Since then, more than 65 million COVID-19 infections have been diagnosed worldwide, and more than 1.5 million people have died. Australia has done well to control the infections, but we have still had more than 27,000 cases, and more than 900 deaths – largely among our most vulnerable people.
While this Position Statement’s release has been delayed, its recommendations not only remain valid, but have been reinforced by the disproportionate effect that the pandemic is having on the disadvantaged in our community, including those already experiencing poverty, health inequities, disability, and discrimination. The AMA urges Australian governments to consider the additional impacts of COVID-19 on the social determinants of health, and in particular, the financial disadvantages that have been exacerbated by the pandemic. Australia has a new cohort of unemployed people arising from the events of 2020, which impacts communities in other areas including mental ill-health and domestic violence. This year has revealed the essential nature of front-line services in providing support to areas of high need in times of crisis in particular. The AMA will review this Position Statement within 12 months of its publication to account for the impacts of the COVID-19 pandemic on the social determinants of health.
While lockdowns are easing around the nation, the second wave of infections in Victoria and smaller outbreaks in other jurisdictions show that complacency is COVID-19’s best ally, and our worst enemy. The 2020 Federal Budget, while maintaining financial supports, relies heavily on the assumption that an effective and universally available vaccine is in sight, and that our borders and our economy will reopen in coming months. However, it is clear that even if the most optimistic forecasts come true, the ongoing impact of this year’s disruption will have long-lasting effects on those who have lost income and working hours, had their access to education cut off, and are in vulnerable accommodation.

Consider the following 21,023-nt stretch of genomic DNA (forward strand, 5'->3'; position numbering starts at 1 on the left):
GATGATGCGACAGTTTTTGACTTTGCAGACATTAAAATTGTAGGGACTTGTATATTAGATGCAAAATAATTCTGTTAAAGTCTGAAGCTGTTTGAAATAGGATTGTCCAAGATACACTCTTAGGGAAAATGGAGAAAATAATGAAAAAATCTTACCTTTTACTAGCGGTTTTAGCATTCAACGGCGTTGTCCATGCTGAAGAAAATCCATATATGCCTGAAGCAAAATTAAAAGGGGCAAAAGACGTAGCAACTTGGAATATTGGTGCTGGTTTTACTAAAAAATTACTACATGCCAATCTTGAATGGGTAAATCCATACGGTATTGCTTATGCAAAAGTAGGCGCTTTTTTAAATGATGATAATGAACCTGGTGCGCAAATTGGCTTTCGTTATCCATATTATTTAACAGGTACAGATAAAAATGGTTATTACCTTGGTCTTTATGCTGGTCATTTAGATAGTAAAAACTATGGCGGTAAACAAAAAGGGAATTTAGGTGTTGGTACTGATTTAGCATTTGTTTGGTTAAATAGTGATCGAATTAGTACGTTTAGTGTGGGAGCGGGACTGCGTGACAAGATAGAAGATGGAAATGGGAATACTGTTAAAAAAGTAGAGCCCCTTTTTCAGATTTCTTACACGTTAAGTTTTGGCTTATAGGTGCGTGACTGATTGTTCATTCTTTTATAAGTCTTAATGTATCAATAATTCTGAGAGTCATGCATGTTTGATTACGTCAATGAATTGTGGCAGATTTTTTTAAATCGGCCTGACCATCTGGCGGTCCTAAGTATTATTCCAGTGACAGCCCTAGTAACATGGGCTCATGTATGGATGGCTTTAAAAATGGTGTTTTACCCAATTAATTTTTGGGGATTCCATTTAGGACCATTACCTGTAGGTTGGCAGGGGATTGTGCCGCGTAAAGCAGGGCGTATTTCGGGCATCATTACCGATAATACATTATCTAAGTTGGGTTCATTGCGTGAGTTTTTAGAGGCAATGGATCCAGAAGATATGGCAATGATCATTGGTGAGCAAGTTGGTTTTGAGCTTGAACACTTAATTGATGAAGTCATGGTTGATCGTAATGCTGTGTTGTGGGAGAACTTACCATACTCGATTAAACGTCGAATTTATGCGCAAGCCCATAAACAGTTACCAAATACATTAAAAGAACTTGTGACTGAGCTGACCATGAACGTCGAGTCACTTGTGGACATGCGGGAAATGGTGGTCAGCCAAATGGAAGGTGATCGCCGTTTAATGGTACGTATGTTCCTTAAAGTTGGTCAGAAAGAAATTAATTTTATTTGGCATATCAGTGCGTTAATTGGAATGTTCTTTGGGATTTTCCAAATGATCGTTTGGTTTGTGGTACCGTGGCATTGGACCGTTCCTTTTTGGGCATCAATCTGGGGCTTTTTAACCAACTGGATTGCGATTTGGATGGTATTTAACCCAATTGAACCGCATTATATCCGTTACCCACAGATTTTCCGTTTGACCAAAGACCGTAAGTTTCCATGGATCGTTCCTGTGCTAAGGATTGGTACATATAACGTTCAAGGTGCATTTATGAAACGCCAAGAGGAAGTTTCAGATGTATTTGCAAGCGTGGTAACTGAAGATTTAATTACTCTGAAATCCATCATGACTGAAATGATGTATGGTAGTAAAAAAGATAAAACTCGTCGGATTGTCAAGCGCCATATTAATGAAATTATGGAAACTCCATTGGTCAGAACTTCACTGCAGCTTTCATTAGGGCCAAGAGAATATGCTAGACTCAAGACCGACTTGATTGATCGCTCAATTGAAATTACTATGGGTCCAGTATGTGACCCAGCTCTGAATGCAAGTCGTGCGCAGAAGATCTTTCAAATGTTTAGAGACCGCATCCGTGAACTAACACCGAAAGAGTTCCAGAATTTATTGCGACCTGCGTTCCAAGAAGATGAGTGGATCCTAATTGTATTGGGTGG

The AMA continues to maintain that social distancing should and will be part of our lives for some time yet, as we do not know how effective the vaccines under development are going to be. Understanding this through the lens of social determinants reminds us that basic housing, hygiene, safety and access to clean water are essential to keeping healthy and COVID-19 free. During the early part of any rollout, the limited available vaccine will need to be prioritised to higher needs groups within the community.
Social determinants of health remind us of the challenges some groups in our community face to access the basic health care they need. The AMA acknowledges those communities will need extra assistance from a responsive health system as we adapt to the necessary changes brought about from COVID-19.
Dr Omar Khorshid